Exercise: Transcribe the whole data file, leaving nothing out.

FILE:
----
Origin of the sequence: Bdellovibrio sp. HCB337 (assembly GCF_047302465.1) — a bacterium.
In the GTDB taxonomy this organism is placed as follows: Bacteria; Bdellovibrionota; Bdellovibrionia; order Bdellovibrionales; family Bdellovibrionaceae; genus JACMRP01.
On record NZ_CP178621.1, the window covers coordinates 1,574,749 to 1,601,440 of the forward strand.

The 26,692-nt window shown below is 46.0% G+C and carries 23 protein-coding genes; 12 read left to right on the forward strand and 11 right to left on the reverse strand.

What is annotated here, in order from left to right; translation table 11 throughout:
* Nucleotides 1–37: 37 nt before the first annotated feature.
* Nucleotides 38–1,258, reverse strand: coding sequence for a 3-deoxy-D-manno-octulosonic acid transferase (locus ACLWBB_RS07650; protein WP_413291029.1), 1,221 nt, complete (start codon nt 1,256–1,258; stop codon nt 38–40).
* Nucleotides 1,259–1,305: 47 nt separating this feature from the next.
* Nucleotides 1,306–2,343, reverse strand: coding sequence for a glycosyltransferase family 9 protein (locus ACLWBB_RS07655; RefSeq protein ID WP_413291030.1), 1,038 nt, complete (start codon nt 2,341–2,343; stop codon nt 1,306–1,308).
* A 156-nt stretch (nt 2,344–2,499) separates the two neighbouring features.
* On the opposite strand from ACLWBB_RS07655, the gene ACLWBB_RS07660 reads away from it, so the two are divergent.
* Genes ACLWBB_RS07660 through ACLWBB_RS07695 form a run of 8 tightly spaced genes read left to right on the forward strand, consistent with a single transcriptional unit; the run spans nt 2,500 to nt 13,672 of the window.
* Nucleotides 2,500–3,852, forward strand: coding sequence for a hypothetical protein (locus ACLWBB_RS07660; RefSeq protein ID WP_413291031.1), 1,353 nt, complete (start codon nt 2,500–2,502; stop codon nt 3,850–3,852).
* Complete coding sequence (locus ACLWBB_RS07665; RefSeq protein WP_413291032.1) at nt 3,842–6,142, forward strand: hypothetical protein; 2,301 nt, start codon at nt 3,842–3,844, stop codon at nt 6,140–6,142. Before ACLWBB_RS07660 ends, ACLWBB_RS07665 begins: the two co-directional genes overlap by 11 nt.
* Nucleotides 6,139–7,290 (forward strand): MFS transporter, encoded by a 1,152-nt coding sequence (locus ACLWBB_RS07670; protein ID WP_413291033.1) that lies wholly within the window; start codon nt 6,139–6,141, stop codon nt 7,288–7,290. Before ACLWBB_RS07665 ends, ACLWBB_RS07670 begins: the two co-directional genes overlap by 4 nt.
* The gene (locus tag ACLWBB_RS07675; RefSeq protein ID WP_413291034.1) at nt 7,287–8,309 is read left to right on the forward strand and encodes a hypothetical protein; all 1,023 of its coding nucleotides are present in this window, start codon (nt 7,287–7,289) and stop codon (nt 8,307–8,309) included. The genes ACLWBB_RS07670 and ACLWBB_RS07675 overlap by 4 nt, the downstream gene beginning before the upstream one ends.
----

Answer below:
Origin of the sequence: Bdellovibrio sp. HCB337 (assembly GCF_047302465.1) — a bacterium.
In the GTDB taxonomy this organism is placed as follows: Bacteria; Bdellovibrionota; Bdellovibrionia; order Bdellovibrionales; family Bdellovibrionaceae; genus JACMRP01.
On record NZ_CP178621.1, the window covers coordinates 1,574,749 to 1,601,440 of the forward strand.

The 26,692-nt window shown below is 46.0% G+C and carries 23 protein-coding genes; 12 read left to right on the forward strand and 11 right to left on the reverse strand.

What is annotated here, in order from left to right; translation table 11 throughout:
* Nucleotides 1–37: 37 nt before the first annotated feature.
* Nucleotides 38–1,258, reverse strand: coding sequence for a 3-deoxy-D-manno-octulosonic acid transferase (locus ACLWBB_RS07650; protein WP_413291029.1), 1,221 nt, complete (start codon nt 1,256–1,258; stop codon nt 38–40).
* Nucleotides 1,259–1,305: 47 nt separating this feature from the next.
* Nucleotides 1,306–2,343, reverse strand: coding sequence for a glycosyltransferase family 9 protein (locus ACLWBB_RS07655; RefSeq protein ID WP_413291030.1), 1,038 nt, complete (start codon nt 2,341–2,343; stop codon nt 1,306–1,308).
* A 156-nt stretch (nt 2,344–2,499) separates the two neighbouring features.
* On the opposite strand from ACLWBB_RS07655, the gene ACLWBB_RS07660 reads away from it, so the two are divergent.
* Genes ACLWBB_RS07660 through ACLWBB_RS07695 form a run of 8 tightly spaced genes read left to right on the forward strand, consistent with a single transcriptional unit; the run spans nt 2,500 to nt 13,672 of the window.
* Nucleotides 2,500–3,852, forward strand: coding sequence for a hypothetical protein (locus ACLWBB_RS07660; RefSeq protein ID WP_413291031.1), 1,353 nt, complete (start codon nt 2,500–2,502; stop codon nt 3,850–3,852).
* Complete coding sequence (locus ACLWBB_RS07665; RefSeq protein WP_413291032.1) at nt 3,842–6,142, forward strand: hypothetical protein; 2,301 nt, start codon at nt 3,842–3,844, stop codon at nt 6,140–6,142. Before ACLWBB_RS07660 ends, ACLWBB_RS07665 begins: the two co-directional genes overlap by 11 nt.
* Nucleotides 6,139–7,290 (forward strand): MFS transporter, encoded by a 1,152-nt coding sequence (locus ACLWBB_RS07670; protein ID WP_413291033.1) that lies wholly within the window; start codon nt 6,139–6,141, stop codon nt 7,288–7,290. Before ACLWBB_RS07665 ends, ACLWBB_RS07670 begins: the two co-directional genes overlap by 4 nt.
* The gene (locus tag ACLWBB_RS07675; RefSeq protein ID WP_413291034.1) at nt 7,287–8,309 is read left to right on the forward strand and encodes a hypothetical protein; all 1,023 of its coding nucleotides are present in this window, start codon (nt 7,287–7,289) and stop codon (nt 8,307–8,309) included. The genes ACLWBB_RS07670 and ACLWBB_RS07675 overlap by 4 nt, the downstream gene beginning before the upstream one ends.